Previously I posted about the used 60-bay DAS units I recently acquired and racked. Since then I've figured out the basics of using them and have them up and working.
The current setup has one unit with 60 2TB-3TB drives attached to a single R710. The other unit has 22 2TB, 3TB, and 8TB disks. It's attached to one active R710. Although as the number of 8TB disks grows I'll be forced to attached the other two R710s to it. The reason for this is [Ceph](https://ceph.io/) OSDs need 1GB of RAM per OSD plus 1GB of RAM per TB of disk. The R710s each have 192GB of RAM in them.
Each of the OSDs is set to use one of the hard drives from the 60-bay DAS units. They also share a 70GiB hardware RAID1 array of SSDs that's used for the Bluestore Journal. This only gives each of them a few GiB of space each on it. However testing with and without this configured made a HUGE difference in performance - 15MB/s-30MB/s vs 50MB/s-300MB/s.
There is also a hardware RAID1 of SSDs that's 32GB in size. They are used for OSDs too. Those OSDs are set as SSD in CRUSH and the CephFS Metadata pool uses that space rather than HDD tagged space. This helps with metadata performance quite a bit. The only downside is that with only two nodes (for now) I can't set the replication factor above replicated,size=2,min_size=2. Once there is a third node it'll be replicated,size=3,min_size=2. This configuration will allow all but one host to fail without data loss on CephFS's metadata pool.
The current setup gives just over 200TiB of raw [Ceph](https://ceph.io/) capacity. Since I'm using an erasure coded pool for the main data storage (Jerasure, k=12,m=3) that should be around 150TiB of usable space. Minus some for the CephFS metadata pool, overhead, and other such things.
Real World Performance
When loading data the performance is currently limited by the 8TB drives. Data is usually distributed between OSDs proportional to free capacity on the OSD. This results in the 8TB getting the majority of the data and thus getting hit the hardest. Once 8TB disks make up the majority of the capacity it will be less of an issue. Although it's possible to change the weight of the OSDs to direct more load to the smaller ones.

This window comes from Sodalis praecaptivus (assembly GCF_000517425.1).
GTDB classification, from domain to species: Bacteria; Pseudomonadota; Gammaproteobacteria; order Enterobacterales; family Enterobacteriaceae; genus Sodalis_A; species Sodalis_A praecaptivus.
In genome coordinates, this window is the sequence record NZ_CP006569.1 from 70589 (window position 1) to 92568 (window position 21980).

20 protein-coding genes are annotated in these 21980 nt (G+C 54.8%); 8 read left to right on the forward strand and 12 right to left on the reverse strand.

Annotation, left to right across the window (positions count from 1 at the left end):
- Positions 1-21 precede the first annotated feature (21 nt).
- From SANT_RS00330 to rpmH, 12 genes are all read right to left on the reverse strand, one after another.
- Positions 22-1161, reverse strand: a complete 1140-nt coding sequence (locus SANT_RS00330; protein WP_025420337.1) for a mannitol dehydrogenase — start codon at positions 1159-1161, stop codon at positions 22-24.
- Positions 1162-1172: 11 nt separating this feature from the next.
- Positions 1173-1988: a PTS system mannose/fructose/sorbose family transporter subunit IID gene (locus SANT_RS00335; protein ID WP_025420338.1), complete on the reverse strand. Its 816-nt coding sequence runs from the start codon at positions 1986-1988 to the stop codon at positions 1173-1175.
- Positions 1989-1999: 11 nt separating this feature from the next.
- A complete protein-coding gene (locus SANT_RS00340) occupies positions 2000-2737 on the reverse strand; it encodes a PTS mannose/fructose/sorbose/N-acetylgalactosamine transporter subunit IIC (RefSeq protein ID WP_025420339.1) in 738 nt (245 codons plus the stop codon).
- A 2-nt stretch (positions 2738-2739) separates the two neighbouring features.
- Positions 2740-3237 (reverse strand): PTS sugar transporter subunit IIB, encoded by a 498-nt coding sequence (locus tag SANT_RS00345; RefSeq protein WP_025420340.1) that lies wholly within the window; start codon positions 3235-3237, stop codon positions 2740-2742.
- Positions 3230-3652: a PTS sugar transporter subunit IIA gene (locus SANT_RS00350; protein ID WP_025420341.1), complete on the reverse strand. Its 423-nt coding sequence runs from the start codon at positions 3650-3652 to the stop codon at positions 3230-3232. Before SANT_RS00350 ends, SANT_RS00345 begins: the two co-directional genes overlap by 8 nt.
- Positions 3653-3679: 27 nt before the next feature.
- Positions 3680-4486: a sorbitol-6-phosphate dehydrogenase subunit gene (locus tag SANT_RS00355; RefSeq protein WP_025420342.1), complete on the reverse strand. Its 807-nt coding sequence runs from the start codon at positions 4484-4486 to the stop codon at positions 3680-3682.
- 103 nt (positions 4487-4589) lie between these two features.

The long term plan is to move 8TB drives from the SAN and DAS off of the server that's making use of this capacity as they're freed up by moving data from them to CephFS.
When the pool has been idle for a bit the performance is usually 150MB/s to 300MB/s sustained writes using two rsync processes with large, multi-GB files. Once it's been saturated for a few hours the performance has dropped down to 50MB/s to 150MB/s.
The performance with mixed read/write, small files write, small file read, and pretty much anything but big writes hasn't been tested yet. Doing that now while it's just two nodes and 80 OSDs isn't the best time. Once all the storage is migrated over - around 250TiB additional disk - it should be reasonable to produce a good baseline performance test. I'll post about that then.
I've used Ceph in the past. It was a constant problem in terms of availability and crazy bad performance. Plus it was a major pain to setup. A LOT has changed in the few years since I last used it.
This cluster has had ZERO issues since it was setup with SELinux off and `fs.aio-max-nr=1000000`. Before `fs.aio-max-nr=1000000` was changed from it's default of 500,000 there were major issues deploying all 60 OSDs. SELinux was also making things hard for the deploy process.
Thanks to CephAdm and Docker it's super easy to get started. You basically just copy the static cephadm binary to the CentOS 7 system, have it add repos and install an RPM copy of cephadm, then setup the required docker containers to get things rolling.
Once that's done it's just a few `ceph orch` commands to get new hosts added and deploy OSDs.
Two critical gotchas I found were:
- SELinux needs to be off (maybe)
- fs.aio-max-nr needs to be greatly increased
If you don't do the `fs.aio-max-nr` part and maybe the SELinux part then you may run into issues if you have a large number of OSDs per host system. Turns out that 60-disks per host system is a lot ;)
$ cat /etc/sysctl.d/99-osd.conf # For OSDs fs.aio-max-nr=1000000
I chose to do my setup from the CLI. Although the web GUI works pretty well too. The file `do.yaml` below defines how to create OSDs on the server `stor60`. The tl;dr is that it uses all drives with a size at least 1TB for bluestore backed OSDs. It also uses any drives between 50GB and 100GB for the bluestore journal for those devices. The 'wal_slots' value is so that each logical volume only gets at most space for 60 of those on the WAL device.
do.yaml service_type: osd service_id: osd_spec_default_stor60 placement: host_pattern: 'stor60' data_devices: size: '1T:' wal_devices: size: "50G:100G" wal_slots: 60 Followed by ceph orch apply osd -i do.yaml